Occipital condyle fractures may present with cranial nerve injuries in up to 31% of cases, with the Hypoglossal nerve most frequently involved (67%) due to it’s close proximity to the condyle. Look for slurred speech, difficulty swallowing, or tongue deviation in the absence of intracranial or intra-oral pathology. These fractures less commonly involve the jugular foramen, through which cranial nerves 9, 10, and 11 run. Unilateral paralysis of all 4 cranial nerves is called Collet-Sicard syndrome.  Delayed cranial nerve palsy, up to 2 to 3 months, has also been described in the literature. While treatment for Type III fractures is usually surgical, Type I and II occipital condyle fractures may be treated conservatively with hard collar for 4-12 weeks.


click on image to enlarge

Burst fracture of C1 with fracture lines through both anterior and posterior arches with minimal displacement and prevertebral hematoma (extending from C1-C5)

Fracture of the left occipital condyle.  (Right condylar fracture not seen in this image due to rotation)

What does the evidence say about spinal immobilization?
The incidence of C-spine injury (CSI) in blunt trauma is about 2-6%, and up 20% in the setting of concomitant TBI. While no formal guidelines exist on when or how to image, at this point CT is generally accepted as the test of choice for high and even low-risk patients, as the ability of plain films to pick up CSI is marginal at best: in NEXUS, plain films picked up 498/818 injuries, in Daffner et al: 108/245, in Mathen et al: 27/60, and in Bailitz et al: 18/50. The first clinical decision rule applied to CSI was the 2000 NEXUS criteria. Of the 34,069 blunt traumas and 818 CSIs, 2 (0.2%) clinically significant injuries were missed and imaging could have been deferred in 12.6%. One year later the Canadian C-spine Rule (CCR) was applied to 8,924 stable adults with 151 CSIs. Though more complex and perhaps slightly more subjective, no significant injuries were missed, and imaging was averted in 10.7%. In 2003, a head-to-head comparison of the 2 criteria – authored by the same principle investigator as the CCR and using the same cohort of patients – was published. The CCR was more sensitive than the NEXUS (99.4% v 90.7%) and more specific (45.1% v 36.8%) and resulted in lower rates of imaging (55.9% v 66.6%) (14). There is no correct answer, but one safe approach is to combine the important aspects of both rules with your clinical gestalt.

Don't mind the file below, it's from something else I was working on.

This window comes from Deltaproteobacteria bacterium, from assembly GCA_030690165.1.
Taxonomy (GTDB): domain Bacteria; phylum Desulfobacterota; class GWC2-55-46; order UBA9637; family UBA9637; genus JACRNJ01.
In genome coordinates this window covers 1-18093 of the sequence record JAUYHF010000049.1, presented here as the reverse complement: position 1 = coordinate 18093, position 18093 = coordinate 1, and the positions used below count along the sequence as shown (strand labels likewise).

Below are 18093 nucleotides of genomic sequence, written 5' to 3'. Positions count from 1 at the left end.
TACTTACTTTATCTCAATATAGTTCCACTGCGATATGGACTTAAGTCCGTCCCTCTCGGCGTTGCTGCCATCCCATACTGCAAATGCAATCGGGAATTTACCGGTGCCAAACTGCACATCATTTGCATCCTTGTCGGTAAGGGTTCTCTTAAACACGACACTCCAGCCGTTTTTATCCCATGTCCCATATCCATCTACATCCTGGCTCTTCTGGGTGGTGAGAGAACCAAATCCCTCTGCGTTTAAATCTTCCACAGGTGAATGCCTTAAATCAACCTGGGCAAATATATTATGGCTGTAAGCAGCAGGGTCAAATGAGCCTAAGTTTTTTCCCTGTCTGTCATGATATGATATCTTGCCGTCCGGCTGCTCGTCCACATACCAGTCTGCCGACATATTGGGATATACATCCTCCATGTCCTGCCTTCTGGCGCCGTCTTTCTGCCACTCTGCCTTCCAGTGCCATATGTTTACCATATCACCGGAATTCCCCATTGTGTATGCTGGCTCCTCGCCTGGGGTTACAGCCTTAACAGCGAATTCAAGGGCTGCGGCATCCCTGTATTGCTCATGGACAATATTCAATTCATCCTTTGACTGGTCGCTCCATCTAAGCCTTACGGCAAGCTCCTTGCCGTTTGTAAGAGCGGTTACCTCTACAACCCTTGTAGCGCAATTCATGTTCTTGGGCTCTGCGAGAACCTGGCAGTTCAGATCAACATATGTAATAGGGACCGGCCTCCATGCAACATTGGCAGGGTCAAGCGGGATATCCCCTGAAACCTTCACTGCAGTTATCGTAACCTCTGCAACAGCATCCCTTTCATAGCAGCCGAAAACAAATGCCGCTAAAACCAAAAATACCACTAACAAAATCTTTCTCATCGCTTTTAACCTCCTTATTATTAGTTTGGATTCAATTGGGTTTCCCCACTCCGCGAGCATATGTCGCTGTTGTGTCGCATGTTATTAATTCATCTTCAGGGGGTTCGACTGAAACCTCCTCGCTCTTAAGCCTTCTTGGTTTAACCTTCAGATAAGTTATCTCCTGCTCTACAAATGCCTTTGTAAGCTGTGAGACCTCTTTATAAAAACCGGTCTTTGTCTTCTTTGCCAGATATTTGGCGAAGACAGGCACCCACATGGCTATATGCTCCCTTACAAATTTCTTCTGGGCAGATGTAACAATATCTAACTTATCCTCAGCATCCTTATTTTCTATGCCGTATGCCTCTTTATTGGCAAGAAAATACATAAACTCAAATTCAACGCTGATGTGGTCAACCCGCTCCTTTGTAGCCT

Placing and maintaining a cervical collar seems like a no-brainer, but could be we be doing harm? Despite decreasing rates of spinal cord injury seen in the ED since the 1970s (when EMS standard C-spine immobilization protocols were formalized) there is still insufficient evidence to support its use. While a true RCT could never be done in the US, one retrospective analysis reviewed blunt trauma patients who came to two similarly equipped teaching hospitals in different countries (US and Malaysia). Suprisingly, they observed that those who came without a c-collar had less composite neurologic disability (OR=2.03) than those who came in with full immobilization. Moreover, there are documented side effects to c-collar placement, including worsened dynamics of breathing, increased risk of aspiration, pressure necrosis, and increased ICP. Finally, full c-spine immobilization itself has been shown to cause midline tenderness even in healthy volunteers, resulting in further unnecessary testing.

More and more, EPs are urged to think twice about the necessity and consequences of the tests we do and treatments we give, and this is a good thing. But are you
willing to take the chance?

1. Jefferson Fracture